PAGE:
Merton, Robert C. "An Analytic Derivation of the Cost of Deposit Insurance and Loan Guarantees : An Application of Modern Option Pricing Theory" Journal of Banking and Finance 1 (June 1977): 3-11.
Merton, Robert C. "On the Pricing of Contingent Claims and the Modigliani-Miller Theorem." Journal of Financial Economics 5 (November 1977): 241-249. (Chapter 13 in Continuous-Time Finance.)
Merton, Robert C. “A Reexamination of the Capital Asset Pricing Model.” In Studies in Risk and Return, edited by J. Bicksler and I. Friend. Cambridge, Mass.: Ballinger, 1977.
Investment theory is the study of the individual behavior of house holds and economic organizations in the allocation of their resources to the available investment opportunities. For the purposes of investment theory, economic organizations are characterized as being members of one of two groups: "business firms" that hold as assets the physical means of production for the economy and finance their production decisions by issuing financial claims or securities; and "financial intermediaries" that hold financial claims as assets and finance these assets by issuing securities. Individuals or households are assumed to invest primarily in securities, and therefore invest only indirectly in physical assets. The markets in which these securities are traded are called the capital markets.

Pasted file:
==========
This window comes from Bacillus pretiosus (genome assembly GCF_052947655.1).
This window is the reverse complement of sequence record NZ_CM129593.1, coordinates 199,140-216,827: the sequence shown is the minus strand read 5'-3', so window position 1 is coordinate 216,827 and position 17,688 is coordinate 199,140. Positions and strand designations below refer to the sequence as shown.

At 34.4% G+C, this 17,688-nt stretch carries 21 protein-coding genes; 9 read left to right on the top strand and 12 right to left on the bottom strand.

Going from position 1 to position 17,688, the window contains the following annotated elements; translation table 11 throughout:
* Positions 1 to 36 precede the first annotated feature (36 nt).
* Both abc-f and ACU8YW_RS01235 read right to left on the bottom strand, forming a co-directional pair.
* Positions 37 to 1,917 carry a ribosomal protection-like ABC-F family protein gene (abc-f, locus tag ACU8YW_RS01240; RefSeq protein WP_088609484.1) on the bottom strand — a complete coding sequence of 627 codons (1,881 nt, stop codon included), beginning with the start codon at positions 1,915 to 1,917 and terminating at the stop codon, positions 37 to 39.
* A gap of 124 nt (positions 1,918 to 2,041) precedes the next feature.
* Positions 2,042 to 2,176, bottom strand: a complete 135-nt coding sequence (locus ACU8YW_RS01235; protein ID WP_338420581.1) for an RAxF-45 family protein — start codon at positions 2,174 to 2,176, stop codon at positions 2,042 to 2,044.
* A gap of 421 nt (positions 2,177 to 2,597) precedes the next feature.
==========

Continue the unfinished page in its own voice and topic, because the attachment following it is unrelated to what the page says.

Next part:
Merton, Robert C. "Continuous-Time Portfolio Theory and the Pricing of Contingent Claims. [pdf]" MIT Sloan School of Management Working Paper Series, No. 881-76, November 1976.
Merton, Robert C. "Option Pricing When Underlying Stock Returns are Discontinuous." Journal of Financial Economics 3 (January-February 1976): 125-144. (Chapter 9 in Continuous-Time Finance.)
Merton, Robert C. "The Impact on Option Pricing of Specification Error in the Underlying Stock Price Returns." Journal of Finance 31, no. 2 (May 1976): 333-350.